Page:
The challenge with microservices is that each one only keeps records of its own transactions (if it does this at all). If a service such as a web shopping cart, based on a chain of microservices, fails to complete its task, it can be very difficult to pinpoint where exactly the issue is. Moreover, traditional workflow systems weren’t designed for the volume of transactions demanded by microservices.
As a result, composing microservices into a coherent whole can be a tricky task, said Bernd Ruecker, co-founder and developer advocate of the Berlin-based Camunda, in a session at the O’Reilly Software Architecture conference, held earlier this year in New York.
The developer may want each service to act independently, though the architect also wants assurances that the workflow can complete the task. Tying components together too tightly can be likened to a three-legged race, where forward momentum is somehow even less performant than the slowest partner.
To this end, Ruecker’s Camunda, a 10-year old company that originally built a developer-friendly workflow engine as a simpler alternative to enterprise service buses, has given its engine a new workload: handling complex workflows for microservices-based systems.
The Camunda Enterprise Platform and its open-source code base Cockpit provides workflow automation, giving the developer the ability to coordinate and oversee complex operations of multiple components, or microservices. The platform has analysis software, called Optimize, that provides data visualization, alerting and advanced analytics.
The Camunda platform uses Business Process Model and Notation (BPMN) as the workflow programming language. Originally created in the era of Web services, the language offers a number of advantages in this emerging era of microservices, over package-specific languages that other competitors in this space, such as Amazon Web Services’ Simple Workflow Service.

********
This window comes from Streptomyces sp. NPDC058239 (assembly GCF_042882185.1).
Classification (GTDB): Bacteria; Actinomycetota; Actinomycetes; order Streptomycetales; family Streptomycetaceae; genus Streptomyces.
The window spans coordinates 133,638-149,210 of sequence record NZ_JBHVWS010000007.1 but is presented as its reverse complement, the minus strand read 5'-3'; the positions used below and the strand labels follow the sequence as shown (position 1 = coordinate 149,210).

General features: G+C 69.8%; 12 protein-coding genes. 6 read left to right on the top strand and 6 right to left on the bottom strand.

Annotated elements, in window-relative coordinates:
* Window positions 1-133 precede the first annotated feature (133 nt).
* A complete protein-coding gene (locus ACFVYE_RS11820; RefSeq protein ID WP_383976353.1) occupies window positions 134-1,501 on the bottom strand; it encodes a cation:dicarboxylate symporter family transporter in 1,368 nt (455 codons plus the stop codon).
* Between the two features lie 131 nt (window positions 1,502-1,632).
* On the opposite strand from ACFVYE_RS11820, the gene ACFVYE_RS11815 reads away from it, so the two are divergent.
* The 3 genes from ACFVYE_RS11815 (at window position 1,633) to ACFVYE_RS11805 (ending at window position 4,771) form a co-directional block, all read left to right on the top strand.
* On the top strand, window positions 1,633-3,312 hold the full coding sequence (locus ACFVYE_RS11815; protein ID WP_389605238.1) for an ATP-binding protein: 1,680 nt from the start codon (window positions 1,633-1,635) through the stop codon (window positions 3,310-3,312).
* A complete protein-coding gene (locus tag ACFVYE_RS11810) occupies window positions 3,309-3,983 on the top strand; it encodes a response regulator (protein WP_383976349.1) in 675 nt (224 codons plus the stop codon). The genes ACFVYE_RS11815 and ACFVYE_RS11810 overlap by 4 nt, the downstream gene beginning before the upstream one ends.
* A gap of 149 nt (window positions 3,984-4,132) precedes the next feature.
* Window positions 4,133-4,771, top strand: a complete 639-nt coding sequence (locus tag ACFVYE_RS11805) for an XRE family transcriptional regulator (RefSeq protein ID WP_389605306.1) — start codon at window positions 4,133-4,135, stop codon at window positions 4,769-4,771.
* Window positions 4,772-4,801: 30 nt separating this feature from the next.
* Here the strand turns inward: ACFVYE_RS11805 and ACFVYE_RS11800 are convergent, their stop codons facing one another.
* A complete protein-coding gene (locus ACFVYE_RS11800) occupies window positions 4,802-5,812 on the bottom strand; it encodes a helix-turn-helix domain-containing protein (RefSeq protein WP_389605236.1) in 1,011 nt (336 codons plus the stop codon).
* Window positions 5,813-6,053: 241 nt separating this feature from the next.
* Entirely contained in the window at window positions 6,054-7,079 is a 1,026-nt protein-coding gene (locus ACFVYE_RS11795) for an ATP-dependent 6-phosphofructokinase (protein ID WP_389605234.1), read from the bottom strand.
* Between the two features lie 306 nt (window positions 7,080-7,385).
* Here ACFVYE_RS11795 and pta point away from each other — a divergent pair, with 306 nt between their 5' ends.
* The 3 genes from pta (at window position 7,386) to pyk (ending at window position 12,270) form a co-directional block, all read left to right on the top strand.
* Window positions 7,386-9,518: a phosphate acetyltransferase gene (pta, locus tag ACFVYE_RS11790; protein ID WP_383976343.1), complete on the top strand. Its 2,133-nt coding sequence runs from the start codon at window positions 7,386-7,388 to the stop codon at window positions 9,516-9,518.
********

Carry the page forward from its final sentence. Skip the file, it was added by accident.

“Within the standardization of BPMN, there were so many discussions going on, that the language really evolved,” Rucker said.
Originally, Camunda’s software provided a simpler to use alternative to heavyweight BPM-driven work engines, such as IBM’s WebSphere Process Server or the Oracle BPM suite. At the time, BPM was pretty heavily tied to Web Services and Service Oriented Architectures, the appetite for which faded around the turn of the decade.
Shortly after that time though, companies like Netflix were exploring the challenges of managing large numbers of loosely-coupled services. Netflix eventually developed Conductor to grapple with the problem of microservices composition and overview. Other open source projects such as Uber’s Cadence and ING’s Baker also tackled similar issues.
At its core, the Camunda Enterprise Platform contains a workflow engine or state engine, that processes flowchart models serialized in the XML-based BPMN. “You draw a flow chart in any BPML-compliant tool and hit save a state engine interprets that XML file,” explained Jakob Freund, co-founder and CEO of Camunda. The software can handle complex logic such as external alerts, conditional branches and other control flow mechanisms. A record of all the transactions are saved in the database, so they can be analyzed later through Optimizer.
The state machine itself is implemented in Java and communicates through both a Java API and a standard REST-based API. “This means I can pair Camunda with any messaging queue or service,” Freund said.
The company is also building a second-generation workflow engine, now an experimental build called ZeeBe, specifically for easy integration into stream processing software, such as Kafka.
The current platform has thus far been deployed in at least several hundred production workloads, including those run by 24 Hour Fitness, AT&T, Lufthansa Technik, University of Munich and Zalando. European insurance provider Talanx uses the software to provide an end-to-end view of all of its workflow processes. NASA’s Jet Propulsion Laboratory plans to use the software to process images that will be sent back to earth from the Mars Rover.
The company is holding a number of Camunda Days around the globe over the next few months to further acquaint users with the technology. Also, the company is holding a web seminar on April 11 to further explain the new features on its Optimize performance analysis and visualization component.
Feature image: Camunda Optimize’s heat map visualization.